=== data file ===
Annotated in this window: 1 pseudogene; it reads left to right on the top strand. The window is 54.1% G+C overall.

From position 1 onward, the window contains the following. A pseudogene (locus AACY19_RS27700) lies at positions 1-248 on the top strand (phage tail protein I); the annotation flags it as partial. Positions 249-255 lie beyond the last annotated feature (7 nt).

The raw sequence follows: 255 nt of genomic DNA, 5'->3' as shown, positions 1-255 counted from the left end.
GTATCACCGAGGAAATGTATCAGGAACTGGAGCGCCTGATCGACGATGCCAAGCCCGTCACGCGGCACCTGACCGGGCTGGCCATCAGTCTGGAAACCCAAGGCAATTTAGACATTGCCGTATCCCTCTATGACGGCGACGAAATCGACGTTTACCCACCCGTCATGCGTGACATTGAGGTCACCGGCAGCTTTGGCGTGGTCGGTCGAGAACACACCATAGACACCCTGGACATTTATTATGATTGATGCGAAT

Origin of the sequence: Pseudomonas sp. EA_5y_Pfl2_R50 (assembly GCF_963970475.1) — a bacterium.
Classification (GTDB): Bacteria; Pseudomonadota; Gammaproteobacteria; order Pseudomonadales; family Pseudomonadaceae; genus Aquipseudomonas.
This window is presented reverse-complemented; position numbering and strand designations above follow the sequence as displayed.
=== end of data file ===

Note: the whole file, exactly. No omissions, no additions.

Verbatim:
Annotated in this window: 1 pseudogene; it reads left to right on the top strand. The window is 54.1% G+C overall.

From position 1 onward, the window contains the following. A pseudogene (locus AACY19_RS27700) lies at positions 1-248 on the top strand (phage tail protein I); the annotation flags it as partial. Positions 249-255 lie beyond the last annotated feature (7 nt).

The raw sequence follows: 255 nt of genomic DNA, 5'->3' as shown, positions 1-255 counted from the left end.
GTATCACCGAGGAAATGTATCAGGAACTGGAGCGCCTGATCGACGATGCCAAGCCCGTCACGCGGCACCTGACCGGGCTGGCCATCAGTCTGGAAACCCAAGGCAATTTAGACATTGCCGTATCCCTCTATGACGGCGACGAAATCGACGTTTACCCACCCGTCATGCGTGACATTGAGGTCACCGGCAGCTTTGGCGTGGTCGGTCGAGAACACACCATAGACACCCTGGACATTTATTATGATTGATGCGAAT

Origin of the sequence: Pseudomonas sp. EA_5y_Pfl2_R50 (assembly GCF_963970475.1) — a bacterium.
Classification (GTDB): Bacteria; Pseudomonadota; Gammaproteobacteria; order Pseudomonadales; family Pseudomonadaceae; genus Aquipseudomonas.
This window is presented reverse-complemented; position numbering and strand designations above follow the sequence as displayed.